Scientists Fear Ecological Disaster In Nicaragua's Planned Canal The head of Nicaragua's Academy of Sciences says the plan for a new Central American shipping channel seems so crazy that he's having trouble persuading conservation groups to take it seriously.

Scientists Fear Ecological Disaster In Nicaragua's Planned Canal

Scientists Fear Ecological Disaster In Nicaragua's Planned Canal

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A channel big enough to handle global shipping would require deep dredging throughout Lake Nicaragua, the largest source of fresh water in Central America. Esteban Felix/AP hide caption

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Esteban Felix/AP

Scientists are raising the alarm about the possible environmental consequences of a huge shipping canal that could cut across Nicaragua, from the Pacific to the Atlantic.

The government of this Central American nation has signed a deal with a Chinese company that is planning to build a maritime shortcut that would compete with the Panama Canal. Construction could begin next year — yet there's no official route for the canal and no assessment of its potential impacts on the environment.

So far, the plan hasn't triggered much concern among international conservation groups. There have been many plans in the past to build a canal across Nicaragua, and none of them has borne fruit. But this time could be different.

And it's not a modest proposal.

"To compete with the Panama Canal, this has to be a huge canal in terms of the width and depth," says Axel Meyer, a biologist at the University of Konstanz, Germany. He's been conducting fieldwork in Nicaragua for 30 years.

He says the canal would cut the country in two, creating a biological barrier. And the route would traverse the largest source of freshwater in Central America, Lake Nicaragua.

"That entire lake would have to be dredged and kept open during the operation," Meyer says. "And that's something that's a major concern in terms of sedimentation and the whole impact on the wetlands around the lake."

He's also concerned about oil spills and the introduction of nonnative species, which can disrupt the indigenous populations of fish and other organisms.

Connecting the lake to the Gulf of Mexico to the east would presumably follow the trace of one of the small river systems. Meyer went out last October to look at some of the possible routes.

"It's unfathomable for me to envision these huge ocean liners and ships going through these small streams," he says. "In the dry season you can walk through there, drive your car through there."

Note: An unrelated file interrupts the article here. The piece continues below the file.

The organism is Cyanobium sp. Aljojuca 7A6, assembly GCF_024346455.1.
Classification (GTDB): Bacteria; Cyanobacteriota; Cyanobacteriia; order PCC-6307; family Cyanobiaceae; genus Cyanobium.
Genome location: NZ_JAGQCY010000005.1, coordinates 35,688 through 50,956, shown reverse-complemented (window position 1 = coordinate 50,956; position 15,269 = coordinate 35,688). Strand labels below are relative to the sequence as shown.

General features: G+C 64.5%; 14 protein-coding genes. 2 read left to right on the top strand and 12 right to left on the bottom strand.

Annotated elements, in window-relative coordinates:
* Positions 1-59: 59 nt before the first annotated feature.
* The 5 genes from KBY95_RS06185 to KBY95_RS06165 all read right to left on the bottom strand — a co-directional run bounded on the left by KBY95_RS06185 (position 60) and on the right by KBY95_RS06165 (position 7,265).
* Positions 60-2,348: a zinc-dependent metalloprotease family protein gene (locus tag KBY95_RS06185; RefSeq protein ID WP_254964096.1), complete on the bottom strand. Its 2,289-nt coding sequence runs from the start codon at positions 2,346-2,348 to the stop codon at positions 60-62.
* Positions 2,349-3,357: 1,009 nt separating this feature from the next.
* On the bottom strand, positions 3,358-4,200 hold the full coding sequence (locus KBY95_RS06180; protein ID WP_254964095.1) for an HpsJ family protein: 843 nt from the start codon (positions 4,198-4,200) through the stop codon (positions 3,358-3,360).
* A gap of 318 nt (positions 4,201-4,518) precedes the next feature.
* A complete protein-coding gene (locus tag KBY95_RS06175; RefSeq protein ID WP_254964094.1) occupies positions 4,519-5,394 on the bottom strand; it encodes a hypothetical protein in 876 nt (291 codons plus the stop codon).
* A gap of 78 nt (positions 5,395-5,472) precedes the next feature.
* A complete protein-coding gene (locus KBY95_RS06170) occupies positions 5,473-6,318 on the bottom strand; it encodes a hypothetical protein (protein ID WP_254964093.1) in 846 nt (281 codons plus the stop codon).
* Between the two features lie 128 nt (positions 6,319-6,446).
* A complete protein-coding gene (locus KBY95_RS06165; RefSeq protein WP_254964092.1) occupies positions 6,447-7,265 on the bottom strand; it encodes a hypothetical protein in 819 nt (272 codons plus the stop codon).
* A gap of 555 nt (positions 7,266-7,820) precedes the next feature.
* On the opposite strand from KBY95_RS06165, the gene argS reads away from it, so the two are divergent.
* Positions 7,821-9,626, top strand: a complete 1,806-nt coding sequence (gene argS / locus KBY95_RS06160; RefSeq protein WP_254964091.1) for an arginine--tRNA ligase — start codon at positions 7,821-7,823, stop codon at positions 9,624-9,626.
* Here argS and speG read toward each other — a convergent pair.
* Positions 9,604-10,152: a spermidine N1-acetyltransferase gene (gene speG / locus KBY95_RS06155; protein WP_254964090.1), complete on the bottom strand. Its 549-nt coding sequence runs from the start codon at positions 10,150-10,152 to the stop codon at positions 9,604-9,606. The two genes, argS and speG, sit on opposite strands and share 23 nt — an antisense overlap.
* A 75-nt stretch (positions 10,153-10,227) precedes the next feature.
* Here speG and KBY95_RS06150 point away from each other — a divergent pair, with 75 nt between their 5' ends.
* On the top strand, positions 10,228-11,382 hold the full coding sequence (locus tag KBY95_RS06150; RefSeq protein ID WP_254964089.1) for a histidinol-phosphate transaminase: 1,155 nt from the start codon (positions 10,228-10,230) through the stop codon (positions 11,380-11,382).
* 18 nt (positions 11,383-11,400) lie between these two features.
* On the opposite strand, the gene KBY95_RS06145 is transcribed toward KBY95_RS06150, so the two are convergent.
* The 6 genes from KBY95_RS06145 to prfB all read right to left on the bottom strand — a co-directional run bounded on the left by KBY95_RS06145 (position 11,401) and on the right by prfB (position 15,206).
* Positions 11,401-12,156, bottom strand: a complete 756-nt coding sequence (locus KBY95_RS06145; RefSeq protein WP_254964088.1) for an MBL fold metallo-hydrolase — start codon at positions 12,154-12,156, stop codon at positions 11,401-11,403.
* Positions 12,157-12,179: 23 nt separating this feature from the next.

To voice his concerns, Meyer co-wrote a commentary in the journal Nature with molecular biologist Jorge Huete-Perez, from the University of Central America in Managua. Huete also heads the Nicaraguan Academy of Sciences.

"We don't really know what's happening," Huete says about the rapidly evolving and secretive plan. "We just know the concession was given to this company. There were no environmental studies. And they're doing their own environmental study."

Huete says that's a conflict of interest. So far, the company hasn't even said what route the canal would take. Yet it plans to have the environmental assessment wrapped up quickly, so construction can start next year.

"Most of our experts are saying that you would need two or three years and many, many people working on this to be able to complete these studies," Huete says. "And yet they want to do something in three months."

The Chinese company that's running the project says it's hired a firm called Environmental Resources Management to do the assessment. Its offices in Washington and Houston didn't return NPR's phone calls.

The canal also seems dubious because it would be a much longer and slower route than the Panama Canal. Huete says the plan seems so crazy, he's having trouble persuading global conservation groups to take it seriously.

"People are not really paying attention because they think this isn't going to happen," he says. "And yet this might be part of the problem."

It may be speeding forward because there is no vocal opposition.

Carl Meacham, director of the Americas program at the Center for Strategic and International Studies, says there are huge risks if the project does advance without regard for international legal and environmental standards.

"I think that would be quite negative," he says. "And I think the United States and other countries will voice their opinions. And this should be relevant to the people who are financing this project."

Nicaragua is one of the poorest countries in the Western Hemisphere, so it's not hard to understand why the country would want a project that could bring jobs and other economic activity to its shores. Meyer hopes that Nicaragua will instead follow the lead of its neighbor, Costa Rica, which does a booming business in eco-tourism.